So that’s it from me until the New Year when it’s my blogiversary!  I plan on enjoying a fun (and hopefully not too tiring) Christmas with my family and friends in the meantime.

Wishing you a lovely Christmas and a good year ahead!!!

13 thoughts on “I survived another year of living with a chronic illness!”

  • What a beautiful post. I don’ have a chronic illness so I really can’ even begin to imagine how very difficult it must be but I love your positive attitude. You must be helping so many with your blog and being able to share your up-beat view of life. Well done on all your achievements such being diagnosed. Mich x

  • Survival is totally a huge accomplishment that the rest of the world outside the CI community doesn’t focus on nearly enough. Especially when being a parent too: it is hard work! Congratulations on a year clearly well lived, learned, and fought.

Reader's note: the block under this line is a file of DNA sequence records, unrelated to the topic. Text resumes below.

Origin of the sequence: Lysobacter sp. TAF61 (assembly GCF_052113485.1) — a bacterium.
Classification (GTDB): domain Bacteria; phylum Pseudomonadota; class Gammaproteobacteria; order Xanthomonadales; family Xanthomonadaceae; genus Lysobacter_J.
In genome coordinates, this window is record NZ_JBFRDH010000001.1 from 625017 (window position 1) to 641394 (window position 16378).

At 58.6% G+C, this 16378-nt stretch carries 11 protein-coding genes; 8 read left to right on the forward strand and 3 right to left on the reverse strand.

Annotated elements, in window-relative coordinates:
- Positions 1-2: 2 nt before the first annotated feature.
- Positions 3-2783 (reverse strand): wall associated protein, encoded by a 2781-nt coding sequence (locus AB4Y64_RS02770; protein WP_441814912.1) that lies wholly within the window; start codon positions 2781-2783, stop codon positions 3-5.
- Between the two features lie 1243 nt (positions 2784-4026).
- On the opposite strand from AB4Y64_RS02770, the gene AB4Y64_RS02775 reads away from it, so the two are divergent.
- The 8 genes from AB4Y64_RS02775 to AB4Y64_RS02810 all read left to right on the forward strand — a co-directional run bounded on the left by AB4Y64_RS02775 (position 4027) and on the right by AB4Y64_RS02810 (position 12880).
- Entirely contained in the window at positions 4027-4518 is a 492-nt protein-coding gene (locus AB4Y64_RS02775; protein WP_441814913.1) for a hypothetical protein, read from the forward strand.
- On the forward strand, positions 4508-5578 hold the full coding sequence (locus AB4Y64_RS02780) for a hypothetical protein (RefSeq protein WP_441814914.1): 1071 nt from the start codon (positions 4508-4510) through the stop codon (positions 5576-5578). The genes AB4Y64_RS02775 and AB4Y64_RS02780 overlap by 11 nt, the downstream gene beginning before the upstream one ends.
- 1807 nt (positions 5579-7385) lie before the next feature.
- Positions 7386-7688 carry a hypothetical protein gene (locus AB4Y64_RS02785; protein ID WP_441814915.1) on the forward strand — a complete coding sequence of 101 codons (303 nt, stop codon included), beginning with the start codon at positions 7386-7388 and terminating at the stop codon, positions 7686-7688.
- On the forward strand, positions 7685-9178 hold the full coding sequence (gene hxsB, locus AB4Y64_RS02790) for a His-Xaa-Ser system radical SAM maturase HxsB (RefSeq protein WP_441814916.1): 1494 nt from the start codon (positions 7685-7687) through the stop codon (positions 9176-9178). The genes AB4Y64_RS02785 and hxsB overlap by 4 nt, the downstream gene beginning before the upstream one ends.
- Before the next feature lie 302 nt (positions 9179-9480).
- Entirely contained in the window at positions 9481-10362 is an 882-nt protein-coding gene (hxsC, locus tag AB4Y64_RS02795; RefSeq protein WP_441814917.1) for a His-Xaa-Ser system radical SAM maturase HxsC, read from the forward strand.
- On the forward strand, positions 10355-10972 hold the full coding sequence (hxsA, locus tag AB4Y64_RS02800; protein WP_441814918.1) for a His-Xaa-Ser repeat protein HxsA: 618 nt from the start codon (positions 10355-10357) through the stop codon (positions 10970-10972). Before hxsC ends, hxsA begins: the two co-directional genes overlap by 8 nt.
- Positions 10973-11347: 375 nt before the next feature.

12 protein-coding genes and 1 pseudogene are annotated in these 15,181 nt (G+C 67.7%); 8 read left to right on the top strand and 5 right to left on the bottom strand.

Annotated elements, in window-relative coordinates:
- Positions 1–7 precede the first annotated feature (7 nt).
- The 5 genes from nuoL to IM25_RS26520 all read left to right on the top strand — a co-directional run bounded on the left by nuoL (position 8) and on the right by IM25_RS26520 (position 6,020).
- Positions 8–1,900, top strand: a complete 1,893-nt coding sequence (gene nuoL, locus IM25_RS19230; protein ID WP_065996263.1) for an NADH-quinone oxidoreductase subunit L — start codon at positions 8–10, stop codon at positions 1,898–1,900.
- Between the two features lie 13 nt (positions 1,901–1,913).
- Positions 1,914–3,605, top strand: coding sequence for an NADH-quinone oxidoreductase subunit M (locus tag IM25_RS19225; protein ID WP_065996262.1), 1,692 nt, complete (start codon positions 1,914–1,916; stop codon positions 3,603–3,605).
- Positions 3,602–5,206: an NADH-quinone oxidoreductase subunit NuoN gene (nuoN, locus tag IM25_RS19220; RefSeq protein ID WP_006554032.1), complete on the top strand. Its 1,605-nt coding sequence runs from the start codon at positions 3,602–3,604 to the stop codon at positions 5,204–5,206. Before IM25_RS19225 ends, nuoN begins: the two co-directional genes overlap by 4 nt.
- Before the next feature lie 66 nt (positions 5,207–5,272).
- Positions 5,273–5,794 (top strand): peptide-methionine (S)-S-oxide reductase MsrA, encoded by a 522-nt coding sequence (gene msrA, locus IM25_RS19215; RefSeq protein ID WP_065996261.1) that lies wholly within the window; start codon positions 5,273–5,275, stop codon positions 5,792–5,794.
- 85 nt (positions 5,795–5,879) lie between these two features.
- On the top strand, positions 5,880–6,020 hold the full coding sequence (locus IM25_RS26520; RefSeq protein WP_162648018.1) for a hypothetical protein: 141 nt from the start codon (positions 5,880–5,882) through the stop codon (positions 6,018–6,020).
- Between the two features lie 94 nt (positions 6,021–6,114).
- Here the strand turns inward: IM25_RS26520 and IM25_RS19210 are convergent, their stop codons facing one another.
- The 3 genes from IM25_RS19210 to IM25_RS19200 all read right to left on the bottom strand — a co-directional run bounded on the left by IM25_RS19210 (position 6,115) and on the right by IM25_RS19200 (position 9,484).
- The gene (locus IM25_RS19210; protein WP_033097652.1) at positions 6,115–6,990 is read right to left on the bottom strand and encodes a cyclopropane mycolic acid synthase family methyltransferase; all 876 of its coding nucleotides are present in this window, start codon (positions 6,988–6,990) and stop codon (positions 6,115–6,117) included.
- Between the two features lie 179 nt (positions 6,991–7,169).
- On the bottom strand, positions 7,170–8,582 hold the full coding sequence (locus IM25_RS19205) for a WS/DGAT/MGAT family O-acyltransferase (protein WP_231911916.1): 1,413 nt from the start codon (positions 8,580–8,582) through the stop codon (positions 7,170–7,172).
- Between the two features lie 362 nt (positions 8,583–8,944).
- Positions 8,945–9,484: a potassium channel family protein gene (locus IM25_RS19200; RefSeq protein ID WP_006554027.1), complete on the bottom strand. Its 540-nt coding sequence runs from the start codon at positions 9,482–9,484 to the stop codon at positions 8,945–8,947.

• Your post has really inspired me. I too live with a chronic illness and have in the past let it pull me down. Your post has made me realise that even on the darkest days there is something that can be learned and taken as a accomplishment.
    It is the hardest thing when our conditions affect our children and I understand you completely when you talk about not being able to look after your son and the joy you feel when you are able to spend time with him. It sounds like you have a great support system to help you out when needed.
    Take care of yourself

  • I started blogging myself just over a month. Reading others blogs has helped me in the past twelve months just learning so much from a ‘living with MS’ perspective. (I too had to leave a job I loved!) Knowing I’m not alone but also being able to help and share with others without feeling like I’m whinging etc. Your blog will be on a regular read list for me for sure! Thank you for sharing and happy blogversary!!